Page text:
The dream of the '70s is alive in Minneapolis.

A planned redesign of the city's 40-year-old, dual-sailboat logo ran into choppy waters at Friday's Minneapolis City Council meeting. After weeks of discussion, council members rejected an updated, single-sailboat logo that some said could confuse residents if it's used alongside the older version.

The new logo, created as part of an effort to standardize the city's stationery and markings on vehicles, signs and other public property, was previously approved by two council committees. But at the last minute, some council members said they were not convinced that the city should ditch its old icon — in part because it would take years, and a significant amount of money, to replace all of the older boats with the new one.

Council Member Andrew Johnson said he personally preferred the new single-sailboat design, but was worried about the "tens of thousands of physical objects across the city" that would need updating. The refreshed design proposal did not come with any suggested funding.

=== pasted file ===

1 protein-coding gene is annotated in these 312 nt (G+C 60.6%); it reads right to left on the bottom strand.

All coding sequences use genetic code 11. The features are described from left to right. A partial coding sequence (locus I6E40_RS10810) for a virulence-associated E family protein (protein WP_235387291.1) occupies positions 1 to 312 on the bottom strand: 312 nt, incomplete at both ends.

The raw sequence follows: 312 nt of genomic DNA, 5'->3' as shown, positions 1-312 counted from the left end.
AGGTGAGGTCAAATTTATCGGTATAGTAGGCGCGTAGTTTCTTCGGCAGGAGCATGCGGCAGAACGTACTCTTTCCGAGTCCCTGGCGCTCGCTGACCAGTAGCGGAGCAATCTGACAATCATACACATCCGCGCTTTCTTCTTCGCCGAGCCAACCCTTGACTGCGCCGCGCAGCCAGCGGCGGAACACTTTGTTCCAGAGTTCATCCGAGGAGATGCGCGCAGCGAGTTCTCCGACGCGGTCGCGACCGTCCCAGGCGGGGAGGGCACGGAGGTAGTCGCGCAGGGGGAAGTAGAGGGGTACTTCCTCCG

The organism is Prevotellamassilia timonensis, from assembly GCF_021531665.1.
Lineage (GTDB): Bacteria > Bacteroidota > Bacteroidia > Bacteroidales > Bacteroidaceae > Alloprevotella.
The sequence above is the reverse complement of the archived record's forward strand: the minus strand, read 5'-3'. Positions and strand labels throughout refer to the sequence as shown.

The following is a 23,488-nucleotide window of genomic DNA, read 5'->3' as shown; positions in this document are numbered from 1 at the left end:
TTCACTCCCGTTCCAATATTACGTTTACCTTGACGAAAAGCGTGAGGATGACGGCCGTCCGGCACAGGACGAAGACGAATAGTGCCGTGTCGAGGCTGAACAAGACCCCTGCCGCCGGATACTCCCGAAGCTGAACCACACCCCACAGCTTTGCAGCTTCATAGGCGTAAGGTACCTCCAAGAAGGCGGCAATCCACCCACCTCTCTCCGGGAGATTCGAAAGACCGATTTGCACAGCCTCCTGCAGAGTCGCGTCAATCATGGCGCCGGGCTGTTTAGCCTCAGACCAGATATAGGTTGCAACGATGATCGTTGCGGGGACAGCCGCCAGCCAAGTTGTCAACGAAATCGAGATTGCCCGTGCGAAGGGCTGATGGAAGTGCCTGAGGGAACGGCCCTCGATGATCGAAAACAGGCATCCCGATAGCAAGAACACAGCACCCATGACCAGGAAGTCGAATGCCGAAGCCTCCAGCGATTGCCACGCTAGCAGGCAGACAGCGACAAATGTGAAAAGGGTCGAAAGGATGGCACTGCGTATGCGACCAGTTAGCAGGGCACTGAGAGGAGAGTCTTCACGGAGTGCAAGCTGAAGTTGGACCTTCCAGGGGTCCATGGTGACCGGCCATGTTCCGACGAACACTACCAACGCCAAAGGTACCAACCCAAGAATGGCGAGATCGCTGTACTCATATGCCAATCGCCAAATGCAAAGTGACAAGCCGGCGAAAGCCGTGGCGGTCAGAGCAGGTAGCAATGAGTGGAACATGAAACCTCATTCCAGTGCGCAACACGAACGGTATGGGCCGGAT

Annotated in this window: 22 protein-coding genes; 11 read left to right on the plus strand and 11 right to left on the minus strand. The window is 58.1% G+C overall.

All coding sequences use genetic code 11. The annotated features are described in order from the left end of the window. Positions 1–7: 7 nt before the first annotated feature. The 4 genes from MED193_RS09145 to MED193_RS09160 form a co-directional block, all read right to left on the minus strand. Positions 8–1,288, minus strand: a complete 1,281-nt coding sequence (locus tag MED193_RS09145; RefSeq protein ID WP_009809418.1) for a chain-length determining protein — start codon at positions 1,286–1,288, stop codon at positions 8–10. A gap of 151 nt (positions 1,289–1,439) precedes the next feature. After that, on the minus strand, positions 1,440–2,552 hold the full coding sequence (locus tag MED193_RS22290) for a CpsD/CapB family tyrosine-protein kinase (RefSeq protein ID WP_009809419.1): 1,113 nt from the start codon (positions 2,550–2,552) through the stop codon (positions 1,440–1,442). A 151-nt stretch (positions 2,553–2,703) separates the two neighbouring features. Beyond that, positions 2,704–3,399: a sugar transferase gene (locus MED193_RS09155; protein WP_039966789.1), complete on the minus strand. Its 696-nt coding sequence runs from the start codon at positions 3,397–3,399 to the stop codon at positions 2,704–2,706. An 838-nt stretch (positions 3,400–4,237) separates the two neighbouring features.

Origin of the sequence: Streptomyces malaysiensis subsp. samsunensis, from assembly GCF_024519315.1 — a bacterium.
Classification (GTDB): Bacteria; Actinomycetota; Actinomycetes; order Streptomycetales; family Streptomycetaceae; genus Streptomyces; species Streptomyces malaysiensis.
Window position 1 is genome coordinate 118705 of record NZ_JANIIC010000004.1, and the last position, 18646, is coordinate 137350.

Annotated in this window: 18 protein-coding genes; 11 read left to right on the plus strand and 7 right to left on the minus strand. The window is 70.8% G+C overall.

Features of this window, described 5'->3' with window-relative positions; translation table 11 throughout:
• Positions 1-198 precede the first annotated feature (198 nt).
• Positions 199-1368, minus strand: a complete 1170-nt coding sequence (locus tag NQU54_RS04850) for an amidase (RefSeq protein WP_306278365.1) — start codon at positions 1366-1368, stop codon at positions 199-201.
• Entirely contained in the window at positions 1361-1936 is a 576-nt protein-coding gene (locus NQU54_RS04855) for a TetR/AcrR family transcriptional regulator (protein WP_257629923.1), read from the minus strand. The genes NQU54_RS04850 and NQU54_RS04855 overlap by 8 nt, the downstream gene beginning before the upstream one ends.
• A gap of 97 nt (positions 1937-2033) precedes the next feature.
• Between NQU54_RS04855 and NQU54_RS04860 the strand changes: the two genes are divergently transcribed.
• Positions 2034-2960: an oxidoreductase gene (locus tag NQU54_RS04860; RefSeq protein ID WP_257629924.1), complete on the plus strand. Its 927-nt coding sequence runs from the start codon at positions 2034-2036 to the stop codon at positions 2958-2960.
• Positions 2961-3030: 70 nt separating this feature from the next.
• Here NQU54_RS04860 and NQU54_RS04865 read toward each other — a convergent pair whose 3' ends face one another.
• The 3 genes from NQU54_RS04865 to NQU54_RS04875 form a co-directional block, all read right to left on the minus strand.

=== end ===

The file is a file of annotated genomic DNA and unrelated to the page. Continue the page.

"That's my big concern, is that we'll end up in a situation where a decade, two decades, three decades down the road we're going to have two logos out there," he said, adding that most companies that refresh their logos dump significant amounts of money into the update.

Meanwhile, Council Member Alondra Cano said she could do without any sailboats.

"In general, I don't support the sailboats as our city's image," she said. "I don't know that represents my constituents or the people in my ward. I don't know [anyone] who owns boats, or [has] access to boats or that kind of thing."

A handful of council members, however, were unhappy spending more time on a sailboat debate.

Council Member John Quincy dismissed Johnson's concerns about confusion over the dueling logos. Rejecting the city's new plan, he said, "sends us backwards."

"I don't personally believe anybody is going to be confused by the fact that there's a sailboat on a regulatory services pool car in our fleet, and not knowing which city of Minneapolis they're part of," he said.

Quincy voted against Johnson's proposal to keep the two-sailboat logo, along with Council President Barb Johnson and Council Member Elizabeth Glidden.

The city staff members who drew up the new sailboat design will now put the old logo back into their proposal for a citywide graphics standard. It will include new fonts and colors, but keep both boats.